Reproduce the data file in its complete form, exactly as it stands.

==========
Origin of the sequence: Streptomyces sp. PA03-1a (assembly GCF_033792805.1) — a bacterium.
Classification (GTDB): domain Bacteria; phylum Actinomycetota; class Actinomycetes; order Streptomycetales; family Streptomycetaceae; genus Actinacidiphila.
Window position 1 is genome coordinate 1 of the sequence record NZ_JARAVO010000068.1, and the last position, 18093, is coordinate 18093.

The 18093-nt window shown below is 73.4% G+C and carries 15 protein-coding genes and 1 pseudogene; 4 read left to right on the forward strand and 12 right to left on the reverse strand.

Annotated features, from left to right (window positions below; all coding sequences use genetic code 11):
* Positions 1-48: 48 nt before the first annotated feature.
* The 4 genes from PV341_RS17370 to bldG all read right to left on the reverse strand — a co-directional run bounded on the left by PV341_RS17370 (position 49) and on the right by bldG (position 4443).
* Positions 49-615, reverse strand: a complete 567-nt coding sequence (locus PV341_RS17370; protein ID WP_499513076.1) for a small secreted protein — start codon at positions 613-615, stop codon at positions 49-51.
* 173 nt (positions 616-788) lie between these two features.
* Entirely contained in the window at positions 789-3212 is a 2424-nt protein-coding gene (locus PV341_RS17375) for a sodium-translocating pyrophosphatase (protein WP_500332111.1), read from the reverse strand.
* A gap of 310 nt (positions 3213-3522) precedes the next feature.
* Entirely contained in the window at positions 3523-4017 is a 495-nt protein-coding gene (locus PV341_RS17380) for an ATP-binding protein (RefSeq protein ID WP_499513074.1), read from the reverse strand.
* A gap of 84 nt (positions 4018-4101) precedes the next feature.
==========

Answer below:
Origin of the sequence: Streptomyces sp. PA03-1a (assembly GCF_033792805.1) — a bacterium.
Classification (GTDB): domain Bacteria; phylum Actinomycetota; class Actinomycetes; order Streptomycetales; family Streptomycetaceae; genus Actinacidiphila.
Window position 1 is genome coordinate 1 of the sequence record NZ_JARAVO010000068.1, and the last position, 18093, is coordinate 18093.

The 18093-nt window shown below is 73.4% G+C and carries 15 protein-coding genes and 1 pseudogene; 4 read left to right on the forward strand and 12 right to left on the reverse strand.

Annotated features, from left to right (window positions below; all coding sequences use genetic code 11):
* Positions 1-48: 48 nt before the first annotated feature.
* The 4 genes from PV341_RS17370 to bldG all read right to left on the reverse strand — a co-directional run bounded on the left by PV341_RS17370 (position 49) and on the right by bldG (position 4443).
* Positions 49-615, reverse strand: a complete 567-nt coding sequence (locus PV341_RS17370; protein ID WP_499513076.1) for a small secreted protein — start codon at positions 613-615, stop codon at positions 49-51.
* 173 nt (positions 616-788) lie between these two features.
* Entirely contained in the window at positions 789-3212 is a 2424-nt protein-coding gene (locus PV341_RS17375) for a sodium-translocating pyrophosphatase (protein WP_500332111.1), read from the reverse strand.
* A gap of 310 nt (positions 3213-3522) precedes the next feature.
* Entirely contained in the window at positions 3523-4017 is a 495-nt protein-coding gene (locus PV341_RS17380) for an ATP-binding protein (RefSeq protein ID WP_499513074.1), read from the reverse strand.
* A gap of 84 nt (positions 4018-4101) precedes the next feature.